HC Deb 02 May 1974 vol 872 cc1299-301
6. Mr. Norman Lamont

asked the chancellor of the Exchequer whether he is satisfied with the present level of company liquidity and profitability following the Budget.

17. Mr. Stanley

asked the chancellor of the Exchequer what estimate he has made of the effect of the Budget on company liquidity.

Mr. Healey

The most recent information available about company liquidity shows that this was at a high level in the fourth quarter of 1973, and the indications are that in general companies have been remarkably resilient following the resumption of normal working. It has never been the practice to publish forecasts of the effects of the Budget on company liquidity.

Mr. Lamont

Will the Chancellor confirm that there has been serious disagreement between the Government and the CBI about the level of corporate liquidity? Does he not agree that what matters is not the amount of liquid assets but the net position of companies after borrowing, that this is strongly negative at present, and that it is this, plus the prospective cash flow problems, which is very much alarming the CBI?

Mr. Healey

The CBI is alarmed at many things, for reasons which we all understand. There is no dispute that the total corporate liquidity in Britain was £10,000 million at the end of last year.

Mr. Lamont


Mr. Healey

There is no doubt that there will be a fall in liquidity this year—I referred to that many times in my Budget speech—but I am confident that sources of funds will be available for investment, if desired, notably from the banking sector.

Mr. Denzil Davies

Does my right hon. Friend agree that the Opposition's concern about company liquidity would carry more weight if, when they were in Government, they had not changed a system of corporation tax which favoured retentions to a system which favoured distributions, thereby penalising companies that wanted to invest from retentions?

Mr. Healey

There is a great deal in what my hon. Friend says. The Opposition's view on liquidity would be more convincing, also, if they had made every effort to avoid two months of three-day working, instead of provoking the miners into an unnecessary dispute, which is responsible for the main burdens carried by the British nation today.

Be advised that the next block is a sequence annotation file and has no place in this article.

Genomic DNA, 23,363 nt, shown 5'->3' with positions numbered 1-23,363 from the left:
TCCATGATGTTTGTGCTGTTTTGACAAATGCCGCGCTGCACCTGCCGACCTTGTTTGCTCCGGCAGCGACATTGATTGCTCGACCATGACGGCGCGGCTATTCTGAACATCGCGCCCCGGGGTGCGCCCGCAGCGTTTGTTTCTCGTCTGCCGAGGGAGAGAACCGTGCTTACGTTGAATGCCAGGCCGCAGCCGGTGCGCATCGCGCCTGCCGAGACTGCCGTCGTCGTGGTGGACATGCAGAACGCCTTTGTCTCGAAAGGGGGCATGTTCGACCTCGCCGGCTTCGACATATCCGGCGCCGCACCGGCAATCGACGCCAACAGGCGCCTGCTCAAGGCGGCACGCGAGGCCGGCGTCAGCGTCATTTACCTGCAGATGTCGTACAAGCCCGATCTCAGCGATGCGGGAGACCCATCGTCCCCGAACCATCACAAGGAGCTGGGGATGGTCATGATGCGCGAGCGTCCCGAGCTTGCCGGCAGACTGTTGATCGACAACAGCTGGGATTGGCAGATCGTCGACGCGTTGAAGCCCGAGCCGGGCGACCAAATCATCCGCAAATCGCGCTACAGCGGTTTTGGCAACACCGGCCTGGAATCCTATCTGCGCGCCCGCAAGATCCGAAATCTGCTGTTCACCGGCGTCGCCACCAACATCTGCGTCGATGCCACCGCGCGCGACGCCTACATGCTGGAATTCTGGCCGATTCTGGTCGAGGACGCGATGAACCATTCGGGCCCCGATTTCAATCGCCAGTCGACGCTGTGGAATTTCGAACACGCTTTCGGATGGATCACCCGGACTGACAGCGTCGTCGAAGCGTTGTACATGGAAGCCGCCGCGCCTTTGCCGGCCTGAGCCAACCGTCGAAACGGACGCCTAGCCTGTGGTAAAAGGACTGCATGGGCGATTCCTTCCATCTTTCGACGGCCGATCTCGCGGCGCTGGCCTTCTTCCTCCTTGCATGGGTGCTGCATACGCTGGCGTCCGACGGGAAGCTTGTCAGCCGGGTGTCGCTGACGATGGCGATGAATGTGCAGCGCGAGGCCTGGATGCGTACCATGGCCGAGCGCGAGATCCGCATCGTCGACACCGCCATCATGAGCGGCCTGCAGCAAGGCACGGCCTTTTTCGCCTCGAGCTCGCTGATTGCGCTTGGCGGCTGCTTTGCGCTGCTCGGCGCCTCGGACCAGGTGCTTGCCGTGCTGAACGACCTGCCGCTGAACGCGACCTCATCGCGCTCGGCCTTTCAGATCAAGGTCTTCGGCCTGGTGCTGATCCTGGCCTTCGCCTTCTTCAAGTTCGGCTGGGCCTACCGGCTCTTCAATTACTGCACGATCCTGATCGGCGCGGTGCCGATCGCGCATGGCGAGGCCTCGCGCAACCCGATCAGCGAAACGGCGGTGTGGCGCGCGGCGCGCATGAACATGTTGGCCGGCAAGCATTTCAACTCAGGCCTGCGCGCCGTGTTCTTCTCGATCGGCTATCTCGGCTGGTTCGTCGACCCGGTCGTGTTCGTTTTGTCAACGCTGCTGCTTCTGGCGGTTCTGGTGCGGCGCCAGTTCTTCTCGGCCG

Mr. Stanley

What steps will the Chancellor take to avert the acceleration of the fall in company liquidity this year arising from the wage threshold provisions under the Pay Code, which will almost certainly become operative in the current month?

Mr. Healey

The hon. Member, who was not a Member of the last Parliament and therefore carries no responsibility for the action of his right hon. Friends then, is aware, as I am, that the operation of the threshold agreement is acting on the economy in a sense exactly the opposite of that intended by the previous Government when they introduced it. But as so many people have already reached pay settlements with threshold agreements it would be improper for the present Government at this stage to do anything to interfere with them.

Mr. Maxwell-Hyslop

Is the Chancellor aware that the liquidity figures for the last quarter of 1973 do not show the disastrous effect of the dramatic increase in rates in areas which have suffered from the Government's alterations in rate support grant, or the loss of liquidity due to the increased national insurance contributions payable by all employers?

Mr. Healey

I am sure that that is true, but, equally, they do not reflect the reduction of the rate burden in the industrial areas as a result of the recent decision of my right hon. Friend the Secretary of State for the Environment. The changes in the rate system are probably more important to companies in the industrial areas than in the rural areas.

Forward to